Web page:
HMA: Where do you find your inspirations?
Fabban: I try to get inspired by life, and sometimes life can be good and can be weird. I try to capture inputs from people and about the fact that people are unhappy and disappointed. If we’re not happy, we measure our unhappiness against the fact that we have a finite amount of time on earth in order to be happy. We invented the myth of religion and God and other fairy tales about the afterlife. That’s not the only thing we’ve done in order to get comfortable. Alcohol, drugs and one could even argue culture itself, are all things done to distract from being reminded about our own mortality. The gift of life is a wonderful thing, but it’s also a tragic thing for many many people. I think the planet is ruled by very few people and I see two big containers: one for class A people, one for class B people. I think there is a plan for the world devised by an American, British, Russian, European and Middle East financial elite of immense wealth and power, with centuries-old historical roots. This oligarchy controls the politicians, the courts, the educational institutions, the food, the natural resources, the foreign policies, the economies and the money of most nations. And, they control the major media, which is why we know nothing about them. Modern democracy, as we know it, is less than 250 years old. For most of history, except for this brief period, the world has been ruled by powerful elites who wielded absolute power over their societies, controlled the wealth and resources of their known world, and dominated their people by force. Those people cabal plans to restore this model of totalitarian rule on a global scale. So, I wrote some lyrics about that… ‘Decadence in a Nutshell’ for instance and for ‘You can’t handle the truth’.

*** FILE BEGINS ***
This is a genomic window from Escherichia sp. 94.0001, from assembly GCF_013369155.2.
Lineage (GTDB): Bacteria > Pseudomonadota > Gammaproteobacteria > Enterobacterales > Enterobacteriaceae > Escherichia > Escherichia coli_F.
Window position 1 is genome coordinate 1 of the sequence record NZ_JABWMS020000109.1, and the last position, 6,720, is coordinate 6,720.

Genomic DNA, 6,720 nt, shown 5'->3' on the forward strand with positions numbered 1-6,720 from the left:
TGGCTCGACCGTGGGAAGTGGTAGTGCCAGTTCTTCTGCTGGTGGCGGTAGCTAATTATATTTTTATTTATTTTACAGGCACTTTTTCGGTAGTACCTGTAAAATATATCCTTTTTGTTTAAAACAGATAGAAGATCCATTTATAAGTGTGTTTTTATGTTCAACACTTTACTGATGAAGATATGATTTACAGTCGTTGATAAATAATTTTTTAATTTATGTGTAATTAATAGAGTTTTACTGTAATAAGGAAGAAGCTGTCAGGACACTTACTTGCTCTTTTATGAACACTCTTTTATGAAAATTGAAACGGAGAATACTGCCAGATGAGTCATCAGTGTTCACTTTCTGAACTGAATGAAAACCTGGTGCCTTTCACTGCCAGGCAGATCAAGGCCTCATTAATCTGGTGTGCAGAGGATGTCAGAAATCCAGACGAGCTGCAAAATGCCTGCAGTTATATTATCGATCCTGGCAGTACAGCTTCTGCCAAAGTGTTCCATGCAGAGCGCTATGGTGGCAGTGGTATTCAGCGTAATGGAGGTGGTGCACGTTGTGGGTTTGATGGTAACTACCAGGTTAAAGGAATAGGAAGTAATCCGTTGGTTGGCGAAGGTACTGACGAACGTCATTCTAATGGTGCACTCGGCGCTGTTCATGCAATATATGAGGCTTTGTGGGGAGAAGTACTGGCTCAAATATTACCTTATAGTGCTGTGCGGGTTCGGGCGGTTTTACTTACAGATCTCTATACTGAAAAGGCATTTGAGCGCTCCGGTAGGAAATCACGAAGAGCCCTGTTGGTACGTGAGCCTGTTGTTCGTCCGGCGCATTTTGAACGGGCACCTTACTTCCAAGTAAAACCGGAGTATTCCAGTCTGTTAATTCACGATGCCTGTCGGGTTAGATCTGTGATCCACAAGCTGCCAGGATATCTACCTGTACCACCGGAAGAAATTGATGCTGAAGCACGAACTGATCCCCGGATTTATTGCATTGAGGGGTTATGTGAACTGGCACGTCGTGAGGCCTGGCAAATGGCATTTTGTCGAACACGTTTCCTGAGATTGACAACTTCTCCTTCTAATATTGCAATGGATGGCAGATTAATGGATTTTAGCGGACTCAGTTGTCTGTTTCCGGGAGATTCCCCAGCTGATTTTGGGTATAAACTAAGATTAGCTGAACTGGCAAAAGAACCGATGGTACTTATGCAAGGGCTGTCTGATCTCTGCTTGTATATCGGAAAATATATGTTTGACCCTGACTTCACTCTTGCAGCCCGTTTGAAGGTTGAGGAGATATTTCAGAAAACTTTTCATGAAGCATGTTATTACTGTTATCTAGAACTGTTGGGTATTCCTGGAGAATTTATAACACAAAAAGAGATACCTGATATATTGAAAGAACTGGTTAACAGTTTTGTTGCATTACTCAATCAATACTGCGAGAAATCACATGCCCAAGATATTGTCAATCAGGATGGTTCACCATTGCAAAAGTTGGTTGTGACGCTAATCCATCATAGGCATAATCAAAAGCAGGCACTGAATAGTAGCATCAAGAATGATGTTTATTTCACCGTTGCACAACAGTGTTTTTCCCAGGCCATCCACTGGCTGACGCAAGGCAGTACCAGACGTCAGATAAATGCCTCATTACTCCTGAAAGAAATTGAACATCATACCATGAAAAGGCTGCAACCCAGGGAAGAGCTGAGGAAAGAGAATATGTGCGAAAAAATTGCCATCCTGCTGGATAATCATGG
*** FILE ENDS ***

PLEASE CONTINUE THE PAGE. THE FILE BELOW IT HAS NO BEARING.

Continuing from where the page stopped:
HMA: What are your thoughts on the current music trends?
Fabban: I see so many childish clowns around, using make-up, dressed in ridiculous outfits. The music they play is on another level and it seems that’s not the overriding factor. I’m afraid this trend is growing since people do not pay attention to the quality of the music first. People get excited by watching a carnival act on stage instead of letting good music take them somewhere. That’s very sad.
HMA: Can you describe the process for your album artwork?
Fabban: I usually work as a digital designer and I always do my own stuff on a computer. This time I wanted something coming from real materials and to do that I realized it would be better to work with a real professional. artist. David Cragnè was hired to create the ‘Shifting.negative’ concept artwork. There’s an interesting short documentary about the creation of the artwork which is called ‘Shifted.negative’.art with some footages coming from the work-in-progress times till the final result, plus an interview with this awesome artist.
Interview by Alex Milazzo – Copyright 2017 © Heavy Music Artwork. All rights reserved.